So I said that as a Christian, I was serious about my faith and I always desired to know God more and I wanted to know, “What is God’s will for me?” This question would drive me crazy because I would always ask it when faced with decisions and I could never manage to get a clear answer no matter how hard I prayed, read the Bible, or asked church leaders. I would always get mixed signals.

As a logical person, I would approach a decision with analysis and logical thinking. Now, suppose the logical decision would be A and the less logical choice would be B.

So of course, the easy choice would be A but now I have to ask what God’s will is, and if you know the Bible, you’ll know that God doesn’t always give you the easy way out. So I get to thinking “Ok, is this what God really wants? Is this the devil tempting me or is this God opening the door to what I should do? Is making the logical decision a decision to trust myself or to trust God?”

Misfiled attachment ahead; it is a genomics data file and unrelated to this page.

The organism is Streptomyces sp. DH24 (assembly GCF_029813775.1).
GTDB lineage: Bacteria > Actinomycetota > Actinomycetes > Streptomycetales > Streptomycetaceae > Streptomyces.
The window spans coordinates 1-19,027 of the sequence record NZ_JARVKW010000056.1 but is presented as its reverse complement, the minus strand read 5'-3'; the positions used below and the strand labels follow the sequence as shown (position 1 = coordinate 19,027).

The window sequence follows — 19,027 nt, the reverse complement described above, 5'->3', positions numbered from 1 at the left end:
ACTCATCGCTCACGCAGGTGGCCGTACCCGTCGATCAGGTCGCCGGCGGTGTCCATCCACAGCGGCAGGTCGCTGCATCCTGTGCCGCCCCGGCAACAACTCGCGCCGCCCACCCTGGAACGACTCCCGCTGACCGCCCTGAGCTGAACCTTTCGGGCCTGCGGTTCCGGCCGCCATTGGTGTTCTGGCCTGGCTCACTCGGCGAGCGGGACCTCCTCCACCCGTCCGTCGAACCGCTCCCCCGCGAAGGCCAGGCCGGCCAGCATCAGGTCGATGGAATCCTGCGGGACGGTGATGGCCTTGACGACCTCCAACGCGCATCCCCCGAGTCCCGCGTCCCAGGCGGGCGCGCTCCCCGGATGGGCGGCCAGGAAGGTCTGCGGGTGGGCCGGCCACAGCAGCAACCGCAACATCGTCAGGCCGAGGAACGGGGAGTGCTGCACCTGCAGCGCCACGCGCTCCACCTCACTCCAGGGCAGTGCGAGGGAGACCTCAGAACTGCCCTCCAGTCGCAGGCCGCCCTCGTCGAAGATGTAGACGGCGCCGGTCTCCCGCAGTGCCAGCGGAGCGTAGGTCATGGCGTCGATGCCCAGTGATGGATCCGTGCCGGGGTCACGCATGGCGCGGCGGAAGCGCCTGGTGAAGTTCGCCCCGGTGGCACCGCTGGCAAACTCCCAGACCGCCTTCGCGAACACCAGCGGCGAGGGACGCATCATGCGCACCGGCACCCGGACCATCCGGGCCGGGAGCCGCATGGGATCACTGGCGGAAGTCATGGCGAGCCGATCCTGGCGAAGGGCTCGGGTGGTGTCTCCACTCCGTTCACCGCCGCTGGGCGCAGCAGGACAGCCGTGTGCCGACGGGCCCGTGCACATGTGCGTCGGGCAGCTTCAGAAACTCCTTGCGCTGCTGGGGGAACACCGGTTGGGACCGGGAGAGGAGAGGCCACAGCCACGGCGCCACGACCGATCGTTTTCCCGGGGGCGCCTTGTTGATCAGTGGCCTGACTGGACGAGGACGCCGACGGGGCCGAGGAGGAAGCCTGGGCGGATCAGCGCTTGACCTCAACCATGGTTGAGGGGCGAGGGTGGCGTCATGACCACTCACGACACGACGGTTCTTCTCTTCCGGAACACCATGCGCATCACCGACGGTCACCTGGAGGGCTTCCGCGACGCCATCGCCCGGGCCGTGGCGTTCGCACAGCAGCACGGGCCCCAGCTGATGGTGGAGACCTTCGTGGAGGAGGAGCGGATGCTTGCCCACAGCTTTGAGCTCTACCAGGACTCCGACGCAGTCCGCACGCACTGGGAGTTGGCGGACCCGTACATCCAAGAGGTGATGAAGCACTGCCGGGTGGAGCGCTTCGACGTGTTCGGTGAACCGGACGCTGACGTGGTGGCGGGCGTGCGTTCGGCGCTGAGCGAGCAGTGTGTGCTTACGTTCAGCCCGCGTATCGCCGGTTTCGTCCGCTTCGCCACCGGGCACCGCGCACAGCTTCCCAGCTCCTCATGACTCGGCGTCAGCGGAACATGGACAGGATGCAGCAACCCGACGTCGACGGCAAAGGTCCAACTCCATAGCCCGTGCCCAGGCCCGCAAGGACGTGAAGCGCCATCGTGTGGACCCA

On the other hand, if I looked at choice B, I would think, “Ok, is this what God is trying to make me do because he wants me trust him instead of my own thinking? Is he challenging me to have faith in him? Or is he deliberately closing the door and telling me not to go down this road?”

I would do that for almost every decision in my life and it drove me nuts.

Of course, now, there is no such agonizing. Whatever looks most reasonable and logical and promising, that’s it. And if it turns out to be a mistake, well, it’s easier to bear as well and faster to correct. There’s no one to blame but me. There’s no wondering why I misread or misinterpreted God or if I somehow lacked faith and feel guilty about it and so on and so forth.